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Crime and its Causes
William Douglas Morrison
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Pages (PDF): 148
Publication Date: 1902
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It is only within the present century, and in some countries it is only within the present generation, that the possibility has arisen of conducting the study of criminal problems on anything approaching an exact and scientific basis. Before the introduction of a system of criminal statistics—a step taken by most peoples within the memory of men still living—it was impossible for civilised communities to ascertain with absolute accuracy whether crime was increasing or decreasing, or what transformation it was passing through in consequence of the social, political, and economic changes constantly taking place in all highly organised societies.
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It was also equally impossible to appreciate the effect of punishment for good or evil on the criminal population. Justice had little or no data to go upon; prisoners were sentenced in batches to the gallows, to transportation, to the hulks, or to the county gaol, but no inquiry was made as to the result of these punishments on the criminal classes or on the progress of crime. It was deemed sufficient to catch and punish the offender; the more offences seemed to increase—there was no sure method of knowing whether they did increase or not—the more severe the punishment became. Justice worked in the dark, and was surrounded by the terrors of darkness. What followed is easy to imagine; the criminal law of England reached a pitch of unparalleled barbarity, and within living memory laws were on the statute book by which a man might be hanged for stealing property above the value of a shilling.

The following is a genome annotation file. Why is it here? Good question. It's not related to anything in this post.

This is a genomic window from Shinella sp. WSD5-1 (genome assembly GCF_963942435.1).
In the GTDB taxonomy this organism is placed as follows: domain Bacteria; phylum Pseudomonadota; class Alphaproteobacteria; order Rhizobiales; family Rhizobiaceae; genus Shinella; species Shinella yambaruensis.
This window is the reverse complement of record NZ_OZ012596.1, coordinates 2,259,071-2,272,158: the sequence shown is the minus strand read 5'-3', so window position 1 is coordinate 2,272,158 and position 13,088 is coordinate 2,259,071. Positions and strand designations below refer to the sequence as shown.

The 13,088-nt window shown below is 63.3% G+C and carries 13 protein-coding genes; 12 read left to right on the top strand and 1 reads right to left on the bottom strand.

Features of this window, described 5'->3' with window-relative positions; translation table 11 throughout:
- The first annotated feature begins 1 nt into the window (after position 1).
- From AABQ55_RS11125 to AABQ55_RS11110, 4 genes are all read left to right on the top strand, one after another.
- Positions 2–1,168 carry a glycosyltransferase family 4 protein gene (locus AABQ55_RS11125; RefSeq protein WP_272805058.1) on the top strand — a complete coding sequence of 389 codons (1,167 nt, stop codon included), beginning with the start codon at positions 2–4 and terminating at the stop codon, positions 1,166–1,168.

Had a fairly accurate system of criminal statistics existed, it is very likely that the data contained in them would have reassured the nation and tempered the severity of the law. Of Criminal Statistics it may be said in the first place, that they act as an annual register for tabulating the amount of danger to which society is exposed by the nefarious operations of lawless persons. By these statistics we are informed of the number of crimes committed during the course of the year so far as they are reported to the police. We are informed of the number of persons brought to trial for the perpetration of these crimes; of the nature of the offences with which incriminated persons are charged, and of the length of sentence imposed on those who are sent to prison. The age, the degree of instruction, and the occupations of prisoners are also tabulated. A record is also kept of the number of times a man has been committed to prison, and of the manner in which he has conducted himself while in confinement.